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Editorial

Traumatic sacral pseudomeningocele

Vincent Traynelis

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Cyclooxygenase-2 expression in ependymoma of the spinal cord

Takahiro Naruse, Yukihiro Matsuyama, and Naoki Ishiguro

Object

Cyclooxygenase-2 (COX-2), also known as prostaglandin endoperoxide synthase, has been reported to play an important role in the tumorigenicity of many types of tumors. The expression of COX-2 in spinal ependymomas, however, has not been studied. The authors evaluated COX-2 expression in ependymoma of the spinal cord.

Methods

Sixteen ependymoma samples obtained in patients undergoing surgery between 1995 and 2004 were utilized for immunohistochemical studies to evaluate COX-2 and vascular endothelial growth factor (VEGF) expression. Intratumoral microvessels were also stained immunohistochemically using anti–human von Willebrand factor antibody and were quantified to determine the microvessel density (MVD). The clinical features were reviewed and recorded and the association with COX-2 expression was assessed.

Seven (43.8%) of the 16 ependymoma specimens expressed COX-2. All three of the myxopapillary-type ependymomas exhibited COX-2–positive staining. Excluding the three myxopapillary-type cases, COX-2 expression was identified in four (30.8%) of 13 cellular-type ependymomas. The COX-2–positive samples exhibited a significant increase in VEGF-positive staining cells and MVD compared with COX-2-negative samples. The clinical features were not associated with COX-2 expression.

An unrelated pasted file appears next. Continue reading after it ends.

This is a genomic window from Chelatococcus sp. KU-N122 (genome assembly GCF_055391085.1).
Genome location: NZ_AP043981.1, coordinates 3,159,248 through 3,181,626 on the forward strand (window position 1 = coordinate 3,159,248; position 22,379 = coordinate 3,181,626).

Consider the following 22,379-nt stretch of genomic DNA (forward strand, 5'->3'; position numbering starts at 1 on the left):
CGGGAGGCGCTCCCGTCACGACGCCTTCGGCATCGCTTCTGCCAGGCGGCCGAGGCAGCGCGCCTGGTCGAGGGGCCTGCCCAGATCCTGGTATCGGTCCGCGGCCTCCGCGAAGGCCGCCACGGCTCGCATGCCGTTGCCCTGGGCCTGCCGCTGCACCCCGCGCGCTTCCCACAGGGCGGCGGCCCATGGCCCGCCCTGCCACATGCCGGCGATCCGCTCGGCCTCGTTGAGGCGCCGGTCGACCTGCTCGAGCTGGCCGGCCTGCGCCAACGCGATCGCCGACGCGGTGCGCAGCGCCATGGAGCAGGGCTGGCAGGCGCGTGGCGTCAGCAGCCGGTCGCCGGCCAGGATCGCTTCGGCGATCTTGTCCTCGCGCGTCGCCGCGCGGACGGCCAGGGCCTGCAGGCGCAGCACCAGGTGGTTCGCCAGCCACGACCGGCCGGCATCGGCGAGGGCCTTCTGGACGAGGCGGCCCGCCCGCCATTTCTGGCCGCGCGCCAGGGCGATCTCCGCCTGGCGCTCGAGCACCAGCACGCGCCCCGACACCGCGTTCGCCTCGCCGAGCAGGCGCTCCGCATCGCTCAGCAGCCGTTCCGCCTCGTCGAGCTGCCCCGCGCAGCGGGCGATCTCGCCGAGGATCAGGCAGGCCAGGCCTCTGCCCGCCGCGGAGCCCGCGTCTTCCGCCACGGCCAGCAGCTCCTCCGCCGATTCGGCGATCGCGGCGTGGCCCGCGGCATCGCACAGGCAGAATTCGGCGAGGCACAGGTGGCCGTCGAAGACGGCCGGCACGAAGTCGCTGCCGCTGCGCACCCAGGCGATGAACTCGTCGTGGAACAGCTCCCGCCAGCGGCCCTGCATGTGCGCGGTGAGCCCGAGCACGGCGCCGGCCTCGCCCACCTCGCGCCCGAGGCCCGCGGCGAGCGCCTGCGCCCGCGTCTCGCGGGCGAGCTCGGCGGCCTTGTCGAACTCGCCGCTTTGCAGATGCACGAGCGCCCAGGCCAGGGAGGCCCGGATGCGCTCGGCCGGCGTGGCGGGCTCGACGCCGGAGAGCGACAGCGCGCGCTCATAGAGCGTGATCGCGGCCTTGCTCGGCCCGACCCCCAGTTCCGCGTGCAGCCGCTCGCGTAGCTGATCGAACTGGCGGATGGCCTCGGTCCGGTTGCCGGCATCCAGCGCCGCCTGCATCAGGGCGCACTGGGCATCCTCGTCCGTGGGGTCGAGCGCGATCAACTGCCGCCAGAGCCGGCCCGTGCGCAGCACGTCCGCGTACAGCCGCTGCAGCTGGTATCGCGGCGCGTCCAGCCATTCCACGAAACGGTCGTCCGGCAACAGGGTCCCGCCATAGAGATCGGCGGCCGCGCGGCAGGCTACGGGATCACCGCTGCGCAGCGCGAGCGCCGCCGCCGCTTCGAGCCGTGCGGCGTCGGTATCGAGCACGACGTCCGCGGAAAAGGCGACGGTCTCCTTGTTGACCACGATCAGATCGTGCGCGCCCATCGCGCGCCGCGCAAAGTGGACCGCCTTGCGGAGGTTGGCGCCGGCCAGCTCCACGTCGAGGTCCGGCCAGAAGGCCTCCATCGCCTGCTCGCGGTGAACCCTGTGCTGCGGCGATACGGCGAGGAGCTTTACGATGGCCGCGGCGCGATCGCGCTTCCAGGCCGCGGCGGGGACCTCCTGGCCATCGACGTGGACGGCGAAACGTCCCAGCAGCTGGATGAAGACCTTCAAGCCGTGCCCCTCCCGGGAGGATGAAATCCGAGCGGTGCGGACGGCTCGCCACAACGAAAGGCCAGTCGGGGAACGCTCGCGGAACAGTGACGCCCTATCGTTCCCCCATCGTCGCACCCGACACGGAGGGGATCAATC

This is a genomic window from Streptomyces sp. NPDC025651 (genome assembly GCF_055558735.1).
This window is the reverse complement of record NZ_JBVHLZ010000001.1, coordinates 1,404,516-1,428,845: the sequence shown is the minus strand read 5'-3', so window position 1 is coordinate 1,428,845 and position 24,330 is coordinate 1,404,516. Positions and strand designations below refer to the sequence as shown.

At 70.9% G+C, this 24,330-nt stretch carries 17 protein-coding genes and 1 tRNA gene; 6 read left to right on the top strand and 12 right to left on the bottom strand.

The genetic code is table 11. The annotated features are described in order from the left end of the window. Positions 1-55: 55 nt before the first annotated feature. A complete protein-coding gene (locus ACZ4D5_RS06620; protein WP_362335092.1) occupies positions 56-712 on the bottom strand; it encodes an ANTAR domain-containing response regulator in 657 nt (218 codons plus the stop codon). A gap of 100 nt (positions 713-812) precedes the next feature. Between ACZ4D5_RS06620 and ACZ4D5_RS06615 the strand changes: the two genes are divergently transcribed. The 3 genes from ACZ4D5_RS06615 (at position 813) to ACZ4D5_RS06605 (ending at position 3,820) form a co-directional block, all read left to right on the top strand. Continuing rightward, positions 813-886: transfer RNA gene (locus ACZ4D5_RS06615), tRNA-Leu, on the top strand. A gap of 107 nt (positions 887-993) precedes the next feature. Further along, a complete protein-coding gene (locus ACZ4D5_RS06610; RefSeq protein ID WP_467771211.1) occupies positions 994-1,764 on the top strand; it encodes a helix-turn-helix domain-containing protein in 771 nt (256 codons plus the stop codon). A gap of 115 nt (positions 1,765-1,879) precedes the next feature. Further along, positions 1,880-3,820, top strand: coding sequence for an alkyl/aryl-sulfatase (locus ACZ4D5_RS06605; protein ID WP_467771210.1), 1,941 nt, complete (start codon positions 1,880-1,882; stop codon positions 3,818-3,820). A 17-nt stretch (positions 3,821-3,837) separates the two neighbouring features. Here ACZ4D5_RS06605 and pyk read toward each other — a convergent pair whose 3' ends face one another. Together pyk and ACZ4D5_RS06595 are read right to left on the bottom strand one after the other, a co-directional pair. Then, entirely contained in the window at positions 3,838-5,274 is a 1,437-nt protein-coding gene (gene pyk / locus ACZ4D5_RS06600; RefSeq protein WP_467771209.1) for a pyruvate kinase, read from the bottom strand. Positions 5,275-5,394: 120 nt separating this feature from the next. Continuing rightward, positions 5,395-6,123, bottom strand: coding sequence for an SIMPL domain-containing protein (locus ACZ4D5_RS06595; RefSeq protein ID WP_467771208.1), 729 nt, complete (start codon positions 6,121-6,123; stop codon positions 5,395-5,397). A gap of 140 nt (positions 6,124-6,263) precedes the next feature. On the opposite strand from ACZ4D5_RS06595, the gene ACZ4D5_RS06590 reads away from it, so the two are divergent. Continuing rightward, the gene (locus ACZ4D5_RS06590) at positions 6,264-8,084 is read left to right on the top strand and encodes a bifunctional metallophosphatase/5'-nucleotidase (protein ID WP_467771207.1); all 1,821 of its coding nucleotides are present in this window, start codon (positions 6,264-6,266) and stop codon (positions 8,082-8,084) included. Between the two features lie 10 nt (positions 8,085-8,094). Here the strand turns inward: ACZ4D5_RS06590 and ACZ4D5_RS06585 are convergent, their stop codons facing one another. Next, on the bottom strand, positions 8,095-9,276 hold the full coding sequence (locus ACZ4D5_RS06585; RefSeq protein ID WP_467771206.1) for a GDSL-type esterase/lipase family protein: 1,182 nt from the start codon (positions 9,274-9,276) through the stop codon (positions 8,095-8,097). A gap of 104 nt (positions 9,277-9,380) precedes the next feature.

Conclusions

The results of the present study indicate that COX-2 expression may promote angiogenesis through VEGF expression in ependymomas of the spinal cord. It is suggested that the use of selective COX-2 inhibitors may provide a new therapeutic strategy for spinal cord ependymomas due to their inhibition of the COX-2-mediated angiogenesis.

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A multicenter, randomized, double-blind, dose-finding study of condoliase in patients with lumbar disc herniation

Yukihiro Matsuyama, Kazuhiro Chiba, Hisashi Iwata, Takayuki Seo, and Yoshiaki Toyama

OBJECTIVE

Chemonucleolysis with condoliase has the potential to be a new, less invasive therapeutic option for patients with lumbar disc herniation (LDH). The aim of the present study was to determine the most suitable therapeutic dose of condoliase.

METHODS

Patients between 20 and 70 years of age with unilateral leg pain, positive findings on the straight leg raise test, and LDH were recruited. All eligible patients were randomly assigned to receive condoliase (1.25, 2.5, or 5 U) or placebo. The primary end point was a change in the worst leg pain from preadministration (baseline) to week 13. The secondary end points were changes from baseline in the following items: worst back pain, Oswestry Disability Index (ODI), SF-36, and neurological examination. For pharmacokinetic and pharmacodynamic analyses, plasma condoliase concentrations and serum keratan sulfate concentrations were measured. The safety end points were adverse events (AEs) and radiographic and MRI parameters. Data on leg pain, back pain, abnormal neurological findings, and imaging parameters were collected until week 52.